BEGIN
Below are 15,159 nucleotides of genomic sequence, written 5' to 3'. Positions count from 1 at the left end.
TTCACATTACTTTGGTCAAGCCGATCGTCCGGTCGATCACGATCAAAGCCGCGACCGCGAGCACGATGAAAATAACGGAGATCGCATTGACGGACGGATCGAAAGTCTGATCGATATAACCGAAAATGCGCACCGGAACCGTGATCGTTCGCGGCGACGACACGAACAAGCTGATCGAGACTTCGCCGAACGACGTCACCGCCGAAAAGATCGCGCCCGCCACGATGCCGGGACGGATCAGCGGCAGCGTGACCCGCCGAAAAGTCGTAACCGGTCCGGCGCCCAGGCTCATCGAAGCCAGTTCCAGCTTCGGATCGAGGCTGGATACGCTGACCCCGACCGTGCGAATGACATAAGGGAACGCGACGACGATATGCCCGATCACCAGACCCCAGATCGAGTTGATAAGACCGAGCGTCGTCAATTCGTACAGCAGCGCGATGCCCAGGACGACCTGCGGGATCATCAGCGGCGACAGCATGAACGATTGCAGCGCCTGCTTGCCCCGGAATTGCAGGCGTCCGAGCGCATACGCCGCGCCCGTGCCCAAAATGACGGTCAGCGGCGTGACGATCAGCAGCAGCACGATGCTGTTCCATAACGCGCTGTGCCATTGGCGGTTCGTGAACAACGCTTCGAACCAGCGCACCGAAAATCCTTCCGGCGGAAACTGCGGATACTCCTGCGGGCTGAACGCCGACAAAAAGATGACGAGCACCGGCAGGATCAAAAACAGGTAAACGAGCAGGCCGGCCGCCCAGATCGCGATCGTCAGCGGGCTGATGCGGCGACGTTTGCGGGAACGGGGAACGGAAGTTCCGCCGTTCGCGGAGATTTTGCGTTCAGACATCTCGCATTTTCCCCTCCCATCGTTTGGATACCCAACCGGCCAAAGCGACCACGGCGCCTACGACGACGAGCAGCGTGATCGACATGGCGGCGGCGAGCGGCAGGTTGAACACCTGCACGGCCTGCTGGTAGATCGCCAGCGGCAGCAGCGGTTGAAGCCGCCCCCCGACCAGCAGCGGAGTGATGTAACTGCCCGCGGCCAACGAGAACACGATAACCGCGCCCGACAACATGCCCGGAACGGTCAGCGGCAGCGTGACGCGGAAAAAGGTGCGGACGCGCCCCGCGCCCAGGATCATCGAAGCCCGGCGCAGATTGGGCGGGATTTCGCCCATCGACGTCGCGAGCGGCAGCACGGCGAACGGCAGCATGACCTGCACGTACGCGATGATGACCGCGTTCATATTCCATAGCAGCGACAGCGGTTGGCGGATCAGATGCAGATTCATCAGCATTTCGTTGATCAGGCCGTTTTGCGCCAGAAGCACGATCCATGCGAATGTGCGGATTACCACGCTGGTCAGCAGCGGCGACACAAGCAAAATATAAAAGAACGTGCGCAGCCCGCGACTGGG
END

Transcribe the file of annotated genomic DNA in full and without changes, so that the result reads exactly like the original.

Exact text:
Below are 15,159 nucleotides of genomic sequence, written 5' to 3'. Positions count from 1 at the left end.
TTCACATTACTTTGGTCAAGCCGATCGTCCGGTCGATCACGATCAAAGCCGCGACCGCGAGCACGATGAAAATAACGGAGATCGCATTGACGGACGGATCGAAAGTCTGATCGATATAACCGAAAATGCGCACCGGAACCGTGATCGTTCGCGGCGACGACACGAACAAGCTGATCGAGACTTCGCCGAACGACGTCACCGCCGAAAAGATCGCGCCCGCCACGATGCCGGGACGGATCAGCGGCAGCGTGACCCGCCGAAAAGTCGTAACCGGTCCGGCGCCCAGGCTCATCGAAGCCAGTTCCAGCTTCGGATCGAGGCTGGATACGCTGACCCCGACCGTGCGAATGACATAAGGGAACGCGACGACGATATGCCCGATCACCAGACCCCAGATCGAGTTGATAAGACCGAGCGTCGTCAATTCGTACAGCAGCGCGATGCCCAGGACGACCTGCGGGATCATCAGCGGCGACAGCATGAACGATTGCAGCGCCTGCTTGCCCCGGAATTGCAGGCGTCCGAGCGCATACGCCGCGCCCGTGCCCAAAATGACGGTCAGCGGCGTGACGATCAGCAGCAGCACGATGCTGTTCCATAACGCGCTGTGCCATTGGCGGTTCGTGAACAACGCTTCGAACCAGCGCACCGAAAATCCTTCCGGCGGAAACTGCGGATACTCCTGCGGGCTGAACGCCGACAAAAAGATGACGAGCACCGGCAGGATCAAAAACAGGTAAACGAGCAGGCCGGCCGCCCAGATCGCGATCGTCAGCGGGCTGATGCGGCGACGTTTGCGGGAACGGGGAACGGAAGTTCCGCCGTTCGCGGAGATTTTGCGTTCAGACATCTCGCATTTTCCCCTCCCATCGTTTGGATACCCAACCGGCCAAAGCGACCACGGCGCCTACGACGACGAGCAGCGTGATCGACATGGCGGCGGCGAGCGGCAGGTTGAACACCTGCACGGCCTGCTGGTAGATCGCCAGCGGCAGCAGCGGTTGAAGCCGCCCCCCGACCAGCAGCGGAGTGATGTAACTGCCCGCGGCCAACGAGAACACGATAACCGCGCCCGACAACATGCCCGGAACGGTCAGCGGCAGCGTGACGCGGAAAAAGGTGCGGACGCGCCCCGCGCCCAGGATCATCGAAGCCCGGCGCAGATTGGGCGGGATTTCGCCCATCGACGTCGCGAGCGGCAGCACGGCGAACGGCAGCATGACCTGCACGTACGCGATGATGACCGCGTTCATATTCCATAGCAGCGACAGCGGTTGGCGGATCAGATGCAGATTCATCAGCATTTCGTTGATCAGGCCGTTTTGCGCCAGAAGCACGATCCATGCGAATGTGCGGATTACCACGCTGGTCAGCAGCGGCGACACAAGCAAAATATAAAAGAACGTGCGCAGCCCGCGACTGGG